BOISE – With all state agencies except K-12 public schools called on by Gov. Brad Little to cut 1% out of their current year’s budget, the Department of Health & Welfare now faces a challenge involving Medicaid.
That’s because the vast majority of Medicaid spending is on providers who are providing health care services to Medicaid clients. So Matt Wimmer, Medicaid division administrator, advised the state Board of Health & Welfare that to make the cuts there, the state will have to cut payments to providers.
“For Medicaid, that’s really not possible to do unless we look at provider payments as well as our own internal structure,” Wimmer said.
He noted that payments to hospitals and nursing homes by Medicaid, the joint federal-state program that provides health care to some of the state’s poorest or most disabled citizens, grew 7% from state fiscal years 2018 to 2019, and are expected to grow another 8% in fiscal year 2020, the current year.
“And that doesn’t even count what’s happening with expansion, so that’s some pretty healthy growth,” Wimmer said.
On Jan. 1, Idaho’s Medicaid program will expand to cover the working poor who have incomes up to 138% of the federal poverty level. That’s expected to bring thousands of additional Idahoans onto Medicaid. The federal government will pay 90% of the cost for that additional population, compared to the roughly 70% share it kicks in for the existing Medicaid program.
As of Friday, about 42,000 Idahoans already had enrolled.
“We have a real strong need to be able to control that in a way that doesn’t impair the services, doesn’t have negative effects on our participants. That’s the challenge that’s set before us,” Wimmer said.
Hospitals and nursing homes currently are reimbursed through Medicaid for 100% of their allowable costs.
Wimmer’s proposal to find savings: Temporarily cut that to 90% of allowable costs, with some exceptions, including for “critical access hospitals,” which are designated rural hospitals that are the only nearby sources of care for local populations, and institutions that treat mental illness. Also excluded would be nursing facilities that offer ventilator care, because of the shortage of such beds.
“We looked at that and said those are probably the providers that are most able to bear the brunt of reductions,” Wimmer said.
The temporary cut in hospital and nursing home reimbursements would save Idaho’s state general fund an estimated $14.8 million between now and the end of the year. Wimmer said the idea would be to impose the limit only temporarily, while the department works with providers to establish a new payment method that’s based not just on costs, but also desired patient outcomes.
The change would require legislation. The department has been talking with lawmakers and providers about it, and is continuing to do so.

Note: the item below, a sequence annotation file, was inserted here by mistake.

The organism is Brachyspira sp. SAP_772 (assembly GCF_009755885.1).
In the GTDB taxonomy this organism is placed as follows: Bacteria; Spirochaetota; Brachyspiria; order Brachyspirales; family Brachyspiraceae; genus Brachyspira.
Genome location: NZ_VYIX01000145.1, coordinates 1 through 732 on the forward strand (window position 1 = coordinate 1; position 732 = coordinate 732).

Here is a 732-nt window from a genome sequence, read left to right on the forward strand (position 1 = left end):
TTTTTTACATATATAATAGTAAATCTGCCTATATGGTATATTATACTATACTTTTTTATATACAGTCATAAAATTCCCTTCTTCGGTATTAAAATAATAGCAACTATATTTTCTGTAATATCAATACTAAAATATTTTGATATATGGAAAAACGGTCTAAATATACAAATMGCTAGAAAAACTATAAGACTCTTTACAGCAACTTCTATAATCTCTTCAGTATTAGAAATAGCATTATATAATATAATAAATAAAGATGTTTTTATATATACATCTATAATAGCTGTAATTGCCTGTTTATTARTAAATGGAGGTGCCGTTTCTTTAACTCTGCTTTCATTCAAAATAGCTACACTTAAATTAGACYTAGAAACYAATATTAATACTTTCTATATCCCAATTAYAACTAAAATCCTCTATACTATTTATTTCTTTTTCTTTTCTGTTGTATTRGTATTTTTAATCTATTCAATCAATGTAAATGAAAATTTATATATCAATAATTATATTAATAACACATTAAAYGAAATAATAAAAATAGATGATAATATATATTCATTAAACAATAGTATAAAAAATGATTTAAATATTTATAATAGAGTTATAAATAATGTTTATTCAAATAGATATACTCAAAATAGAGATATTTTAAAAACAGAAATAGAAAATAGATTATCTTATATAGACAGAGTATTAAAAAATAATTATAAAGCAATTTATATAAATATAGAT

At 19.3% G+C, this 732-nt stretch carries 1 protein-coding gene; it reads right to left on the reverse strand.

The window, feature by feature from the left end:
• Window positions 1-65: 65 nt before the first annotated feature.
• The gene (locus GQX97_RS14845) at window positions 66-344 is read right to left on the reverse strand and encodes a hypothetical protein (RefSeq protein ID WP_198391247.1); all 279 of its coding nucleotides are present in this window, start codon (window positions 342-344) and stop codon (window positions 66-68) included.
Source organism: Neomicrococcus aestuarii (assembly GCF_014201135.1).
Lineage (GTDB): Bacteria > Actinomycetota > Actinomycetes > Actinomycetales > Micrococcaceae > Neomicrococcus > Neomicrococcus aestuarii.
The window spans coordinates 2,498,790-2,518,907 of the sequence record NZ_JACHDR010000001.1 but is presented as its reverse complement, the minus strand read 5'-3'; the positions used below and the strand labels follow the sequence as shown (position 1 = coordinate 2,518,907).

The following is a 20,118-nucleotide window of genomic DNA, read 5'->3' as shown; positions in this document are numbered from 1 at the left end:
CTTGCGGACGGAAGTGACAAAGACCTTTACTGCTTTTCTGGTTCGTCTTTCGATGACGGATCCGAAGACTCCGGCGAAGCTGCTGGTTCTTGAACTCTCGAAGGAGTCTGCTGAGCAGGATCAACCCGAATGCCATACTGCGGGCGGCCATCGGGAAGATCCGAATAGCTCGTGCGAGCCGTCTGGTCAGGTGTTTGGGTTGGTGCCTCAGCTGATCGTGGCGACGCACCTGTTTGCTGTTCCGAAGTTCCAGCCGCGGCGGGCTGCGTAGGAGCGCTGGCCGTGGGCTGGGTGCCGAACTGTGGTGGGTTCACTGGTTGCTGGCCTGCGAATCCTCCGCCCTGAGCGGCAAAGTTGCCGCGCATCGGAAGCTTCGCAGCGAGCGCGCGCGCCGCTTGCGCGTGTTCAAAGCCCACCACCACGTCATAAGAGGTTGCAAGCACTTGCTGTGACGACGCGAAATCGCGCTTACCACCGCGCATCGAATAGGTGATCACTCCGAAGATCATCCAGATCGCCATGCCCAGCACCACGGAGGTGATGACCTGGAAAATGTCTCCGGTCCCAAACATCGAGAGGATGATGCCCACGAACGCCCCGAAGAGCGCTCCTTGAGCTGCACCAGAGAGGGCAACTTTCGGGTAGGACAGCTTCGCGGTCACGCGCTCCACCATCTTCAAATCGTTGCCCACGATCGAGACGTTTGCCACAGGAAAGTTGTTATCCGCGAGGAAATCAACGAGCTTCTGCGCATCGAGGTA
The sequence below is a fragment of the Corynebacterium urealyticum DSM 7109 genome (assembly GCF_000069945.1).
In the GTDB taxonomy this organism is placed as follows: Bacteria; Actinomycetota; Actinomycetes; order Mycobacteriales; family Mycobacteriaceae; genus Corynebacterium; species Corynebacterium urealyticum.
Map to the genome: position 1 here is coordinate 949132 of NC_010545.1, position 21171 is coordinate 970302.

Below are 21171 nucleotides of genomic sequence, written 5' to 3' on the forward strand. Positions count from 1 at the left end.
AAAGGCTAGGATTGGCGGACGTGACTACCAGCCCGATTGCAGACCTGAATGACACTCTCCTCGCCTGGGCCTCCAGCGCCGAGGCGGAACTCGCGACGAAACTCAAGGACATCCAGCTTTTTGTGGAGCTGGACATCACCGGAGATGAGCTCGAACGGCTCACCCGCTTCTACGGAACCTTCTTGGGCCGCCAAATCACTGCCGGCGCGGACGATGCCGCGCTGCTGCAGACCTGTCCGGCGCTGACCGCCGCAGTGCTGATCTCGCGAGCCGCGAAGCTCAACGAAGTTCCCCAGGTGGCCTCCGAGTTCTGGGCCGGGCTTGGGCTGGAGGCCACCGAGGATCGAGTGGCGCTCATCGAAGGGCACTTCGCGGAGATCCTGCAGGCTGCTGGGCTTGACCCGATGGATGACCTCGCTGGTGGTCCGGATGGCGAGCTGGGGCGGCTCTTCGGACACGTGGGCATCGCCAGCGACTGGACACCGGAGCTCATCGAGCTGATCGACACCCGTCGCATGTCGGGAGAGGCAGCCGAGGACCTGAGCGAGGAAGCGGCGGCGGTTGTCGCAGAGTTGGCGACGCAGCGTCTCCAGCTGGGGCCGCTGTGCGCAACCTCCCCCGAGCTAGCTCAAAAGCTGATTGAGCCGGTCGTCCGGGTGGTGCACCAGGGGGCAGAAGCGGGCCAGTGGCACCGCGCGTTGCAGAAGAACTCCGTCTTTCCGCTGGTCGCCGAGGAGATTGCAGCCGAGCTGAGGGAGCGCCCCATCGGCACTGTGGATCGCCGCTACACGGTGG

“We’re trying to be as collaborative as we can be,” Wimmer said. “It’s difficult, because we do have a budget hole to fill and not a lot of other ways to fill it that won’t have some really negative impacts.”
The hope, he said, is that a better payment system can be developed that “breaks that connection between just here’s your cost, we pay the cost … so we have a little bit more control over that part of our budget.”
Board members said the real answer is moving to value-based payment, rather than a fee-for-service system. Wimmer said that’s where the department is headed, with several projects already in the works to move that direction.
Dave Jeppeson, state Health & Welfare director, said, “The focus of this … is around budget reduction within the context of the current reimbursement system. … In my mind, there’s no way for us to get to value-based unless we change the reimbursement model. While the temporary reductions meet the budget need, the strategic need is this has to get to value-based.”
Idaho’s Legislative Council argued recently over a proposal from Rep. Wendy Horman, R-Idaho Falls, to repurpose some of the state’s Office of Performance Evaluations staff to provide more budget analysis, including quick-turnaround analyses of whether state budget investments are paying off. But a prestigious national board later penned a letter against the move.
The Center for Accountability and Performance, which was established in 1996 by the American Society for Public Administration to improve public service by promoting best practices in areas including program evaluation, sent a letter from its board to Gov. Brad Little, House Speaker Scott Bedke and Senate President Pro-Tem Brent Hill. The board’s members include top officials from government, business and academia.
“During CAP’s research into best practices in these areas, we followed the work of OPE within the Idaho State Legislature, and believe that its work applies many of the best practices and compares very favorably with any independent analytical and oversight bodies in state government nationwide,” the board wrote in its letter. “Without periodic, independent, longer-term reviews of the alignment of programs with their intended missions and their cost effectiveness, it is difficult to spend taxpayers’ dollars in the most effective and efficient ways possible to achieve program outcomes, a universal goal.
“We would strongly advise you to very carefully consider any realignment or reallocation of resources associated with what we believe to be an extremely effective organization within your state legislature,” the board wrote.